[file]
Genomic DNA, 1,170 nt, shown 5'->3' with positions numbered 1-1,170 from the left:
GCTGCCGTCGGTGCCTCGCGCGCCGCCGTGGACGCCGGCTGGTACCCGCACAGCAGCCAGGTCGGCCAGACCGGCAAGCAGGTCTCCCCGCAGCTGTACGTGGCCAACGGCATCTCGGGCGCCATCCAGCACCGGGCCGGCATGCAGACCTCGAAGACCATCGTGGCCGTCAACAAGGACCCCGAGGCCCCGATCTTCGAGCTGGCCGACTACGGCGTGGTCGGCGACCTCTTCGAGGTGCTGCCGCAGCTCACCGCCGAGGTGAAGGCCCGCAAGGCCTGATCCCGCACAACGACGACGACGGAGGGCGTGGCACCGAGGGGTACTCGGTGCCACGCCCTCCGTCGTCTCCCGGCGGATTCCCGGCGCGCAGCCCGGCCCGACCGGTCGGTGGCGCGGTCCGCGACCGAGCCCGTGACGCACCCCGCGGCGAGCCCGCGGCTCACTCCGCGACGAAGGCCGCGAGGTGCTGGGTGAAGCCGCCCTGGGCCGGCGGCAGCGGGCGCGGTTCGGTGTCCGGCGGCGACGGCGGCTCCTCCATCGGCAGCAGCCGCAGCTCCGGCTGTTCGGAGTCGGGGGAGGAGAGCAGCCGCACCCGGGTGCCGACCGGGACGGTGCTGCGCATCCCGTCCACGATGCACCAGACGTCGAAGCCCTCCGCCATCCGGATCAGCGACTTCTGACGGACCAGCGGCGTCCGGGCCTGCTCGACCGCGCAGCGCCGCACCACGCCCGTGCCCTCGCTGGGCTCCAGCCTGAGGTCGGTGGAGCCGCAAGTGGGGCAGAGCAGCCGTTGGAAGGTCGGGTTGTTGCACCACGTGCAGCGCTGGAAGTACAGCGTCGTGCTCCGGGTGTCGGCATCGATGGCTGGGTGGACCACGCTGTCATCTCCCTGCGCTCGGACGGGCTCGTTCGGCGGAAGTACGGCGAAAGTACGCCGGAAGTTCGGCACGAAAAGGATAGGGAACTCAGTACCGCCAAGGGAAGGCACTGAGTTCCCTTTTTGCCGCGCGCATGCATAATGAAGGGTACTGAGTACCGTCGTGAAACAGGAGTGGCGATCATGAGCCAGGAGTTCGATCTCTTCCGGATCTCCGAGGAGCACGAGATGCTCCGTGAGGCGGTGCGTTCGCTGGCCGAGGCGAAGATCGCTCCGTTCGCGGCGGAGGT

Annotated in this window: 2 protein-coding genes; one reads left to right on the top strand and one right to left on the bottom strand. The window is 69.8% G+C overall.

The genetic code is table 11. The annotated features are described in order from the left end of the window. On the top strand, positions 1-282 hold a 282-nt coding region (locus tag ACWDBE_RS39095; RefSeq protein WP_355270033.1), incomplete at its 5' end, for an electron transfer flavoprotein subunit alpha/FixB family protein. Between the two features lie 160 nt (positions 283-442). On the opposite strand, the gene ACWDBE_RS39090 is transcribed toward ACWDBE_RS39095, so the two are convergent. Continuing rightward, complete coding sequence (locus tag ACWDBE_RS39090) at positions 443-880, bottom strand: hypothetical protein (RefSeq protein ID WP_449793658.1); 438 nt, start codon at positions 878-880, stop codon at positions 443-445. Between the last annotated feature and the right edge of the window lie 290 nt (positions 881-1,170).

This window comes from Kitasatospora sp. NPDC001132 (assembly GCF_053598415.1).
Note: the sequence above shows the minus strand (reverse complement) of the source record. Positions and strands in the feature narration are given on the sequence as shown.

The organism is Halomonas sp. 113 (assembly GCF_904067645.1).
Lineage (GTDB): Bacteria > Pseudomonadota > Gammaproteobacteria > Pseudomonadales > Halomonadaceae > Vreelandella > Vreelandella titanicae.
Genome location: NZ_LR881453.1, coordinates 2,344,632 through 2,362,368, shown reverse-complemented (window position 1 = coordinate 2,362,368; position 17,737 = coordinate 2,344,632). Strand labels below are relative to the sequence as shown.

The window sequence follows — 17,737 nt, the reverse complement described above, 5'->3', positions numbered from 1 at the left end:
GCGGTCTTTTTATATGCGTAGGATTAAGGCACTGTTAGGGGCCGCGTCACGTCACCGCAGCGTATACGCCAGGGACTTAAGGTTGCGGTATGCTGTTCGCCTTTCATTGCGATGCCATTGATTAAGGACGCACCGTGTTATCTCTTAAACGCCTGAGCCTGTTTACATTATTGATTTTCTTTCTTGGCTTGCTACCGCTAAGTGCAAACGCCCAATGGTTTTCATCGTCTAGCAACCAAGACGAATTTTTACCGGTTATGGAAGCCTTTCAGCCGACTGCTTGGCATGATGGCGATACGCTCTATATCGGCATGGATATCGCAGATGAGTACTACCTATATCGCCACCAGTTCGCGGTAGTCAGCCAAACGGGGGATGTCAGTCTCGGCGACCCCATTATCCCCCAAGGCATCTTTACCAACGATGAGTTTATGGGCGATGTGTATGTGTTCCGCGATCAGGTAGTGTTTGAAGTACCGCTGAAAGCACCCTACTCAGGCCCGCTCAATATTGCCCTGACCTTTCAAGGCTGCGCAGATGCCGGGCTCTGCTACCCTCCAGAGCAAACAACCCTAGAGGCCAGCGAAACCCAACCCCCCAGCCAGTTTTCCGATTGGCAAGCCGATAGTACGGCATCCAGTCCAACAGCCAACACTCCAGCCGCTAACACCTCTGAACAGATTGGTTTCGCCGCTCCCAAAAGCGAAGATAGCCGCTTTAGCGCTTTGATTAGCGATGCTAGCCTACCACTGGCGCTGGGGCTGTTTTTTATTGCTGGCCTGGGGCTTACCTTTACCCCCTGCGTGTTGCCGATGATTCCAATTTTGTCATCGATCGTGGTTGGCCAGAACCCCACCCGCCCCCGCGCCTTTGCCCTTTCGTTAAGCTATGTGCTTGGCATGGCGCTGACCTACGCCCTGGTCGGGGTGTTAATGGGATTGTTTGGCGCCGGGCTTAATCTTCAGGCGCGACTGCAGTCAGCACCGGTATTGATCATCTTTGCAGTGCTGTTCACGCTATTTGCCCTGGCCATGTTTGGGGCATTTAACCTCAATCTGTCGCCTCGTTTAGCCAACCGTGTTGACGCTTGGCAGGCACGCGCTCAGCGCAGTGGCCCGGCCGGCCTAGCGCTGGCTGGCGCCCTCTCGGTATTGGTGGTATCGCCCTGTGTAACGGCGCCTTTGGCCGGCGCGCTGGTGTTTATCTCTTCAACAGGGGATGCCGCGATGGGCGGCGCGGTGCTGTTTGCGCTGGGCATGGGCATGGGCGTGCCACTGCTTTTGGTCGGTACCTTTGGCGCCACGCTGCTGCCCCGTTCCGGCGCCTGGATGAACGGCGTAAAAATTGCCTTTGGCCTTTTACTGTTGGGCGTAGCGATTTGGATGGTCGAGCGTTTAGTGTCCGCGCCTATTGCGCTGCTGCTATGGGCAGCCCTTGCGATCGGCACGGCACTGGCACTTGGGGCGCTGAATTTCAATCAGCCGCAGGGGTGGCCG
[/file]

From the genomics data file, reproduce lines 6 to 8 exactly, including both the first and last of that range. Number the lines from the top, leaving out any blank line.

Note: the sequence above shows the minus strand (reverse complement) of the source record. Positions and strands in the feature narration are given on the sequence as shown.

The organism is Halomonas sp. 113 (assembly GCF_904067645.1).
Lineage (GTDB): Bacteria > Pseudomonadota > Gammaproteobacteria > Pseudomonadales > Halomonadaceae > Vreelandella > Vreelandella titanicae.